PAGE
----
Iće i piće

NO 9, July 2008


The principle is the same, the rest is just shades of difference

Toma Sikavica

Photos: Damir Fabijanić

This summer, many people are going to enjoy rožata for the first time. This is a dessert that tells of rather special occasions and feast days, which hospitable householders from the south traditionally want to serve to welcome travellers and visitors. But whether this is really a home-grown product is a question that has to be raised, for this and many other local dishes; in Spain, for example, our rozata is called crema catalana

The recognition factor of the Dalmatian table – like the identity of all the peoples in this tempestuous region – was created, modified, adjusted and accepted in contacts with various conquerors and newcomers, of whom there were many indeed on the Adriatic coast. Although many people would first of all want to adduce these impacts in such concrete categories as architecture and building and the various fine arts, the influence on eating habits has become so much at one with the local way of life that many recipes today considered indigenous, or even family secrets, in fact derived from invaders who were fond of eating well. Thus along with the well-known but relatively recent impacts from Austro-Hungary and Italy, we have inherited our gastronomy from the ancient Egyptians, the Greeks, Etruscans, Romans, Persians, Mongols, Turks and Jews. Thus we won’t go far wrong it we say that food generated the first and the most palatable kind of globalisation, and that many of the recipes that we find in the old notebooks of our grannies were invented in the palace kitchens of this and that king, duke and feudal magnate.

It is not certain that the popular Dalmatian dessert has quite this noble background, but it is known that rožata, in its various etymological forms, was created in the 15th century, that it is of Spanish origin, and was known as crema catalana.

Anything half as sweet as a slice of rožata?

At the beginning this was a pudding that was a typical Catalan dessert known as crema de sant Joseph, i.e., of the husband of Mary, whose feast day in Spain is March 19. The basis of the recipe is crème caramel and sugar. It consists of egg yolk, sugar, lemon and orange peel and milk and flour. Only real experts however can achieve the proper relation between the cooled crème at the bottom and the caramelised hot sugar on the top. Ingenious Catalan women sometimes also put in fruit, nuts and soft unsalted sheep’s cheese with honey.

But this is the easier bit of the story, for as things usually are with centuries-old recipes known as authentic vernacular treats, other people too lay claim to it and while you eat rožata in Croatia, crema catalana in Spain, in the UK you won’t go far wrong if you order crème caramel, the French call it crème brulée and the Portuguese pudim flana. Differences do exist, but if you like the taste of rožata, then crème brulée won’t disappoint you. The main difference between the Catalonian and the French versions is in the heating implement used for the crème brulée and the use of cream instead of milk.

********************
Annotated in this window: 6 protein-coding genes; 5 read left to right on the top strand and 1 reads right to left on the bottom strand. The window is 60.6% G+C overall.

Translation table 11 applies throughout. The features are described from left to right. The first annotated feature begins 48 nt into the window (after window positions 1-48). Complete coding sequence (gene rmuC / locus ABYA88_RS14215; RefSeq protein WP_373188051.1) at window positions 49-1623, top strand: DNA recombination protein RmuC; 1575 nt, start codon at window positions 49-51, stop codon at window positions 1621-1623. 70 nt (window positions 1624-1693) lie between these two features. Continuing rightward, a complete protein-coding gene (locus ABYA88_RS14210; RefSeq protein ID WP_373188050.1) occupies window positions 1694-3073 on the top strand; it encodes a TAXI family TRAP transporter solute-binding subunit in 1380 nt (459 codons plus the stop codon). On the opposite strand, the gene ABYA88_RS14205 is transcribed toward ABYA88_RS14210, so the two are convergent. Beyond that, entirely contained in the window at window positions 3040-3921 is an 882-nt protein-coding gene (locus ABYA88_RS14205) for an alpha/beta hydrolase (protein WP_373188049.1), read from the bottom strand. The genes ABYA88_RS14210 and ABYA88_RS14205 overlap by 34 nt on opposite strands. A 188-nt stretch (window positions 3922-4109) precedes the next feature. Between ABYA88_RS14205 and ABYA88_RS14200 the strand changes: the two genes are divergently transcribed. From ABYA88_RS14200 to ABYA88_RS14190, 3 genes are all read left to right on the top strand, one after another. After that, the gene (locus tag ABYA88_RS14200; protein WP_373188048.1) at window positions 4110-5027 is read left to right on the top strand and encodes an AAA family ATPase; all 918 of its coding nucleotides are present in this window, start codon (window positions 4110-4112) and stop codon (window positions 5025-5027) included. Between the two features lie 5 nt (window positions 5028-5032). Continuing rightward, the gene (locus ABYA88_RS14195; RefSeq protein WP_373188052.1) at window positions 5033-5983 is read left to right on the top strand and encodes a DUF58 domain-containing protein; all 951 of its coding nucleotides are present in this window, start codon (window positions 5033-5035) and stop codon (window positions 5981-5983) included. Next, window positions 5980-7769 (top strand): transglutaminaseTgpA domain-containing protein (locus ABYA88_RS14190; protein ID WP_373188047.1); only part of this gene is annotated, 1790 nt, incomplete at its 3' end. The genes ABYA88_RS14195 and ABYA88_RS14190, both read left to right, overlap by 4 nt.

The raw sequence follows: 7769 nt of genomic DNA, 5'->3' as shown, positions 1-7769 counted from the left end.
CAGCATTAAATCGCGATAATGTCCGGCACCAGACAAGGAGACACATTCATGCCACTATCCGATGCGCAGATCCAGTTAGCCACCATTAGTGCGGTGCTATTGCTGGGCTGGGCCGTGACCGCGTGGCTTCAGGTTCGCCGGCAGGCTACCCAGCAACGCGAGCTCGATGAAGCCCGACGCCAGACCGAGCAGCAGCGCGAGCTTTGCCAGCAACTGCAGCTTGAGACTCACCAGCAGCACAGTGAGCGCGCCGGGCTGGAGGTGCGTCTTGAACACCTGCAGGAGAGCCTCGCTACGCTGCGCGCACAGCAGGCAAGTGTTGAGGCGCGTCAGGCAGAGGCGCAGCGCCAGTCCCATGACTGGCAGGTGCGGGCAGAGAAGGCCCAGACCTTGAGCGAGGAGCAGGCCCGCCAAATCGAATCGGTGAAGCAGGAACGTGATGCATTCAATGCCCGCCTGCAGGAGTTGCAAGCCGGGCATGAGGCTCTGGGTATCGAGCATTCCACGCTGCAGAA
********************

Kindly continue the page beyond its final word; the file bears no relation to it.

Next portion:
Those interested in the history of recipes have come across the item that crema catalan was originally an English 17th century recipe that was fortuitously discovered in Trinity College Cambridge when cream got burned (crème brulée). However, the idea of causing some international gourmet strife is the last thing we want. Just, hats off to the person who first invented the must-eat Dalmatian (!) pudding.

And how much a single recipe can vary even within a relatively small setting is shown by rožata, quite different in Dubrovnik, on Brač and on Hvar. Try any of them, or set up a blind tasting competition to pick the best. Vladimir Putin and George W. Bush allegedly opted for the original Dubrovnik version. The latter so much so that he ate the portion set in front of Condoleeza Rice. And one more interesting fact. The Croatian Public Health Institute once published the item that it is the only kind of sweet that is always, in all microbiological analyses, one hundred percent germ-free. The explanation inheres in the preparation, for although the basis is eggs, the purity is provided by the two heat treatments. According to the original recipe, the crème is first steamed, and after steaming is baked. It is served by being put upside down from the mould and poured with thick sugar syrup, which because of the concentration reduces the activity of the water, medium for the growth of bacteria, and has an antibacterial effect. Hence, as the song from the South says – Is there anything half as sweet as a slice of rožata?

Dubrovnik Rozata

milk half a litre
sugar 6 dessert spoons
eggs 6
lemon zest
vanilla sugar
for the caramel
sugar 5-6 dessert spoons
  1. Bring the sugar to the boil in the half a litre of milk and cool
  2. Blend the six eggs, milk and sugar, and add the lemon zest and the vanilla sugar
  3. Caramelise the 5 or 6 spoons of sugar and carefully pour them over the sides of the mould. Wait for the caramel to cool
  4. Pour the custard into the mould and bake for about 45 minutes at 150 C
  5. Put the cooled rožata into a refrigerator, and serve it on a shallow plate
  6. Serve with caramel syrup

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